This morning, His Holiness Pope Francis will address a Joint Session of Congress in Washington, and then fly this evening to New York City, where he will address the United Nations General Assembly. Few heads of state other than the President of the United States could command both of these bully pulpits during time of peace; certainly, none besides il Papa would trail thousands of reporters hanging on his every word, or draw millions to open-air rallies.
This week also marks the 145th anniversary of one of the best things to ever happen to the Holy See—but which was seen at the time as one of the worst: the Capture of Rome. On 20 September 1870, the armies of the newly-united Kingdom of Italy broke through the walls of Rome and deprived the Pope of his last major temporal territory. This arrangement, wherein the Pope retained spiritual authority but only a couple of acres of real estate, was bitterly resented by Pope Pius IX and his successors; it would not be formally ratified until the 1929 Lateran Treaty with Mussolini. But from 1870 on, the Vatican’s millenium-plus temporal reign was at an end.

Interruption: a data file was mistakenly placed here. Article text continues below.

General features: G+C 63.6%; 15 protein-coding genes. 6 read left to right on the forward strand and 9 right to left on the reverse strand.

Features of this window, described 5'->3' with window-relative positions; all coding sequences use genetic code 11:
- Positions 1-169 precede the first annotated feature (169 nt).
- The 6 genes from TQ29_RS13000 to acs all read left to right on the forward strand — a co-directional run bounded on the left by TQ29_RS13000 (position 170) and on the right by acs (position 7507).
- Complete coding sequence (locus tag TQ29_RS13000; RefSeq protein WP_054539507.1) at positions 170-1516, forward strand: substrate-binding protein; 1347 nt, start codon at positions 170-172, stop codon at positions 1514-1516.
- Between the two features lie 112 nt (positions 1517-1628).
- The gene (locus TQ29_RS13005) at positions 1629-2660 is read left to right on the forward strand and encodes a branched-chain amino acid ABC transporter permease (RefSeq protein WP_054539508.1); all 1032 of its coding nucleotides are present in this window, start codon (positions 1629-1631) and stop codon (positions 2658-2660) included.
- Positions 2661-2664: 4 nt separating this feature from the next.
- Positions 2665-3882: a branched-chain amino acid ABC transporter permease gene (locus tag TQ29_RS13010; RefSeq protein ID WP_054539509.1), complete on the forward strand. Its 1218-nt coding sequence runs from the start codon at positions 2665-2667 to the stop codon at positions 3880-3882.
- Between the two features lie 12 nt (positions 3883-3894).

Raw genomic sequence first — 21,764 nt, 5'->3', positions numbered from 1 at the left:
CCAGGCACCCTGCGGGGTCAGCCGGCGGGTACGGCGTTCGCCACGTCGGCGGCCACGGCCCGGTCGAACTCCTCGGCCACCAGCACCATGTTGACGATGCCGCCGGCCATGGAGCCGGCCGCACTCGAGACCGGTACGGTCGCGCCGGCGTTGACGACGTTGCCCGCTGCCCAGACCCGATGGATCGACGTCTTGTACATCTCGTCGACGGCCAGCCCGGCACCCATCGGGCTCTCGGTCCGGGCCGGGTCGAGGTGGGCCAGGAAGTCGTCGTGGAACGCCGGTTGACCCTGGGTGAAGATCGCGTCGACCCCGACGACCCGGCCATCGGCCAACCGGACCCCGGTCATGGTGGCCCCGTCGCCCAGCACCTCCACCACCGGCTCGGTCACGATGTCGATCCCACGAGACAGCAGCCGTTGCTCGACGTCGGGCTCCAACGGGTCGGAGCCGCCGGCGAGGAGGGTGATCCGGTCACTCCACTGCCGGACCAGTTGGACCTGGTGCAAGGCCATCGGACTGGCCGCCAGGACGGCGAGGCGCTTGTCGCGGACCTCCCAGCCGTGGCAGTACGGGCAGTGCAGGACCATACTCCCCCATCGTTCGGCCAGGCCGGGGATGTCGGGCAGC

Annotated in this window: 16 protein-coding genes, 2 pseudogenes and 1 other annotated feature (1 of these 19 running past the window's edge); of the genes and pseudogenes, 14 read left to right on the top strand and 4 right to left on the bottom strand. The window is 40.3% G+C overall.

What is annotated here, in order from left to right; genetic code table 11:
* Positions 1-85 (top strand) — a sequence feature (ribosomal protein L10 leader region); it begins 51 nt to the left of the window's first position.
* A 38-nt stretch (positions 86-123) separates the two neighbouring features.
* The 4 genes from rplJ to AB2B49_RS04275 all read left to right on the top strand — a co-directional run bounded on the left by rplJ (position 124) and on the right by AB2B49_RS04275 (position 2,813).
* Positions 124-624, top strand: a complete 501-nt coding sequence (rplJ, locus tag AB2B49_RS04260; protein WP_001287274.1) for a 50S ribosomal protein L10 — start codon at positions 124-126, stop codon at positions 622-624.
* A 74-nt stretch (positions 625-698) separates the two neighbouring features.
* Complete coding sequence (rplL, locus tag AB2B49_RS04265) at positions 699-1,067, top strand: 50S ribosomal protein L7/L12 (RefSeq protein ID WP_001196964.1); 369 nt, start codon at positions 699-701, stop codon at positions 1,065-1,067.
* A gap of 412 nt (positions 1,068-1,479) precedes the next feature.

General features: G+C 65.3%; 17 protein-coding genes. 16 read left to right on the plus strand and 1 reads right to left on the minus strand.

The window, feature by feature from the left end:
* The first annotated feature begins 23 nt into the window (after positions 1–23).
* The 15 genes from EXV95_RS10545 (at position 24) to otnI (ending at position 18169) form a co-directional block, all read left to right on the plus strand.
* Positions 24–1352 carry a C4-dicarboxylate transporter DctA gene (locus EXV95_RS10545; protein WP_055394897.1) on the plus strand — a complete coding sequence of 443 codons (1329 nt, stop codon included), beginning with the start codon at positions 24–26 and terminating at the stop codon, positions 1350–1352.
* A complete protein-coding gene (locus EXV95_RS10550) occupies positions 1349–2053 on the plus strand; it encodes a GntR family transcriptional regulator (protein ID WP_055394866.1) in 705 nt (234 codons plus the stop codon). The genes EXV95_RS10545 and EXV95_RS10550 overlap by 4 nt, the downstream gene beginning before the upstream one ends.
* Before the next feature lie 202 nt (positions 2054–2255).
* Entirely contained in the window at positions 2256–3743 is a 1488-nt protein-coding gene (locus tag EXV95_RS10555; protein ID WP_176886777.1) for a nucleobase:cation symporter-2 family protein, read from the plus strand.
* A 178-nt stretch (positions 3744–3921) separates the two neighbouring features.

And what great timing this was. Can you imagine if the Pope were still tied down to administering a chunk of Italy? Or if he had been committed to doing so during the horrible wars of the 20th century?
Instead, the Pope wound up with a state that looks remarkably ready for the new realities of the Information Revolution in the 21st century. It owns only a small (though admittedly very stylish) headquarters complex, but has claim to intellectual property of unparalleled importance. These ideas are supported by great wealth, held both by the headquarters and by its subsidiaries (archdioceses) around the world, which the Vatican bends toward its spiritual and charitable ends. And any time it wishes to, it can command the attention of the whole world, just by calling a press conference.
Not bad for a supposedly stuffy old institution. And that it happened against its will, back when people thought small chunks of Europe were more important to fight over, well—it’s enough to seem almost Providential.